Why I love books with stories to tell

When I was 18 I came to be studying for an English Lit A-Level in what I’ll politely describe as one of Derbyshire’s least cheerful towns. With my friends far away, I fended off the gloom by spending hours in a tiny second-hand bookshop. I probably read more books that year than in any other of my life (although admittedly, being short of cash, this was mostly achieved by hiding in a corner of the shop – in retrospect perhaps not a fair exchange for the place that saved me from boredom).

I loved everything about them – their randomness, their dog-eared covers, the textures of their pages. Sometimes I wondered about the rambling journey a book might have made over the years, whether it had been treasured, why given away.  And if they were inscribed, those tired old books often held another layer of humour, poignancy or mystery. As W.B. Gooderham mentions in his lovingly curated collection, Dedicated to ...  , there’s a sadness to inscriptions found in second-hand books. Sometimes they’re a glimpse into lives and loves long over, in one way or another. But there’s also something heart-warming about the book still existing, still being read, still carrying its message of admiration, affection or advice.

Gooderham’s finds include a copy of The Sovereign Sun, Selected Poems inscribed: ‘Since I cannot wrap up the sunshine here are the poems that always made it happen for me’. Many of them are funny. A copy of That Uncertain Feeling bears the message: ‘To Robert on his crucial 30th birthday – hoping for a safe and speedy emergence from adolescence’.  There are comments on politics and avowals of love, nods to ‘scatological tastes’ and wishes for ‘dreams full of mackerel’.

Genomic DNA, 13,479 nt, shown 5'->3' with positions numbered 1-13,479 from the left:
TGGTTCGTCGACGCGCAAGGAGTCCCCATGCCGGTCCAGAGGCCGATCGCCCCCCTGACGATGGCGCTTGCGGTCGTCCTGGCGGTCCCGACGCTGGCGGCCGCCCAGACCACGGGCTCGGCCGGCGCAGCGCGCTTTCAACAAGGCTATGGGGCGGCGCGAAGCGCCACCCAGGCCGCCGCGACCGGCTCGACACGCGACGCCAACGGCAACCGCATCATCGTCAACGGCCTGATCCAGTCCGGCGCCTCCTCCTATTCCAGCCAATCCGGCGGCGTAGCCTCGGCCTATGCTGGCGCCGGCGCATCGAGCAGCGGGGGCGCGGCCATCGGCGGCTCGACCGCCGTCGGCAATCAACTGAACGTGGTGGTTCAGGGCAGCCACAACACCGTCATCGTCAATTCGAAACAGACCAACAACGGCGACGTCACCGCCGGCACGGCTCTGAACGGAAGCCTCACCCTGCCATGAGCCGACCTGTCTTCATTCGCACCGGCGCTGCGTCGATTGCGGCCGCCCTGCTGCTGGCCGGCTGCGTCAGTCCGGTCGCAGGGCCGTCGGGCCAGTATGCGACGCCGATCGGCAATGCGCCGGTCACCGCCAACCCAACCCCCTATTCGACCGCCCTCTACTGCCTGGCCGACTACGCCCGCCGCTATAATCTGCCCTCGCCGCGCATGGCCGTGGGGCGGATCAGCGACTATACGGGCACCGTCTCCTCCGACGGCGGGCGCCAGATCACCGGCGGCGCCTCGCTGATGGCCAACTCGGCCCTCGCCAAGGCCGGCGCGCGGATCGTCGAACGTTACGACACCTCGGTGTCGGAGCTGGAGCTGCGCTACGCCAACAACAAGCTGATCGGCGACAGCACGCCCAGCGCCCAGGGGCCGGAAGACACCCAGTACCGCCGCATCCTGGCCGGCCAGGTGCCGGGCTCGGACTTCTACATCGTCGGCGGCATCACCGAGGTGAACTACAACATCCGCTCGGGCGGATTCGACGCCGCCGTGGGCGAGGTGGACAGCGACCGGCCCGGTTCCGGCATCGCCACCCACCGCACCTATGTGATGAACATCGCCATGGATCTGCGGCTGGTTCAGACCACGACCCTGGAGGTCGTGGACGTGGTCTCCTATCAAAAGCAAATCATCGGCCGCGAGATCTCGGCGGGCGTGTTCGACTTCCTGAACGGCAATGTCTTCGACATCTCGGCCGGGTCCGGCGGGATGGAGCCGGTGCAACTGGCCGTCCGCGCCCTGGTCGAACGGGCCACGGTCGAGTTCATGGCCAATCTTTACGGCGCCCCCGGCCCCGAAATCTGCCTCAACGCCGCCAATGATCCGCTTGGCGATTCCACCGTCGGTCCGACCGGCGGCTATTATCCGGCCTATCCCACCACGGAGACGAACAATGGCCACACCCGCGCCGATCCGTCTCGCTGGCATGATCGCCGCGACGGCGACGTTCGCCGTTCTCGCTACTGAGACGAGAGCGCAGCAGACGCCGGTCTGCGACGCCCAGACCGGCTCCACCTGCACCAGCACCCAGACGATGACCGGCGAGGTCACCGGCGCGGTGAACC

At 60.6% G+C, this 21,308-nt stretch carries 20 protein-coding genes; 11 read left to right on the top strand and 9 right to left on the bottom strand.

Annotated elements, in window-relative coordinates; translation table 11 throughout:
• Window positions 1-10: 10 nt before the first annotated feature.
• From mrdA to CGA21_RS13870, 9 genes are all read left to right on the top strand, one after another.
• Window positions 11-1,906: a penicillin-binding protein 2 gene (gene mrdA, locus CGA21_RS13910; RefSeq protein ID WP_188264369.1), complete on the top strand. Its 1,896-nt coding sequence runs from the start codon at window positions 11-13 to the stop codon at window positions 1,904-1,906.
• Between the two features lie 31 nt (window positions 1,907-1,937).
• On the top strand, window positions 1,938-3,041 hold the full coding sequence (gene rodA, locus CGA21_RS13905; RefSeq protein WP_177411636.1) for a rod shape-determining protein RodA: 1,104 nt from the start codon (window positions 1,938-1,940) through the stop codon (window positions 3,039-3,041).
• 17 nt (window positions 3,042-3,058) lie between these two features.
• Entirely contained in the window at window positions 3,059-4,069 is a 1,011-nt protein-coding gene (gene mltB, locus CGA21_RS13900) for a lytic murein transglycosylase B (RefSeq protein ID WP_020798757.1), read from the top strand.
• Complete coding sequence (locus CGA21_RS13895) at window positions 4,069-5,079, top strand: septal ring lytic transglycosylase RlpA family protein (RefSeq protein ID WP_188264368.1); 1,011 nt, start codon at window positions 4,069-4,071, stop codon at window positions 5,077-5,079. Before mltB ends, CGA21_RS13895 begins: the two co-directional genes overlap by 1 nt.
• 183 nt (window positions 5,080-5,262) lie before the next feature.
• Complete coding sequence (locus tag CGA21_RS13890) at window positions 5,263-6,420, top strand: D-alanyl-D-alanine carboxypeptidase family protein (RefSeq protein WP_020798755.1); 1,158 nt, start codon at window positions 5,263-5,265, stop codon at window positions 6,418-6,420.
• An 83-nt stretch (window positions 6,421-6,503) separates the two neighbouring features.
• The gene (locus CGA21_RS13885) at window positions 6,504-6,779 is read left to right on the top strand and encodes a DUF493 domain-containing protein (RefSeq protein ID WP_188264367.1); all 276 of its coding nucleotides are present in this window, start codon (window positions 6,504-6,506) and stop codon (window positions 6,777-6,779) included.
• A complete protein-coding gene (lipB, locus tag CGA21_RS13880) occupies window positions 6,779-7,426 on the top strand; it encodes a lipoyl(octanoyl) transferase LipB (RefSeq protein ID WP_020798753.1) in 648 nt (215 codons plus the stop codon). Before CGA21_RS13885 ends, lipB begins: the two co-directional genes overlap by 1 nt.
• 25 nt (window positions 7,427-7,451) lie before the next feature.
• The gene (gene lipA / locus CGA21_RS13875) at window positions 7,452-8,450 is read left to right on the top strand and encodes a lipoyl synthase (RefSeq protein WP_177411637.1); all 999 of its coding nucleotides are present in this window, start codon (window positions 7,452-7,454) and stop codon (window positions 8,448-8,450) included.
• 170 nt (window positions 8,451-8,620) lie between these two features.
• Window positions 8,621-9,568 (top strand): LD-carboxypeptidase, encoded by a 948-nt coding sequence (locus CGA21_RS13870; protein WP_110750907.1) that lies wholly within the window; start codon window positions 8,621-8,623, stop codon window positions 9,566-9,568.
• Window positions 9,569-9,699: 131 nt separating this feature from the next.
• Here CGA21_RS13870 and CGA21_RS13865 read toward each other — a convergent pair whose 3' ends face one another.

We launched our #inscribedby campaign on social media late last year to tie in with our Christmas posters on tube and train networks, which celebrated the way that dedications can make a book an even more special gift. We asked Folio staff for contributions. This was my favourite:


We ran a competition inviting examples from our social media followers. Some were inscriptions made by authors, including a cheerful profanity by John le Carré to (we think!) a dear friend. This was one of the winning entries – there’s something elegant and elegiac about it:

insc20And this, with its oblique, heartfelt message:


Our five favourite entries won copies of Susan Cooper’s The Dark is Rising, specially inscribed by her. You can see them and some other entries here. If you have an inscription to share, we’d still love to see it – just join us on Facebook, Twitter or Instagram and use the hashtage #inscribedby with your photo.

 Long may the book inscription live.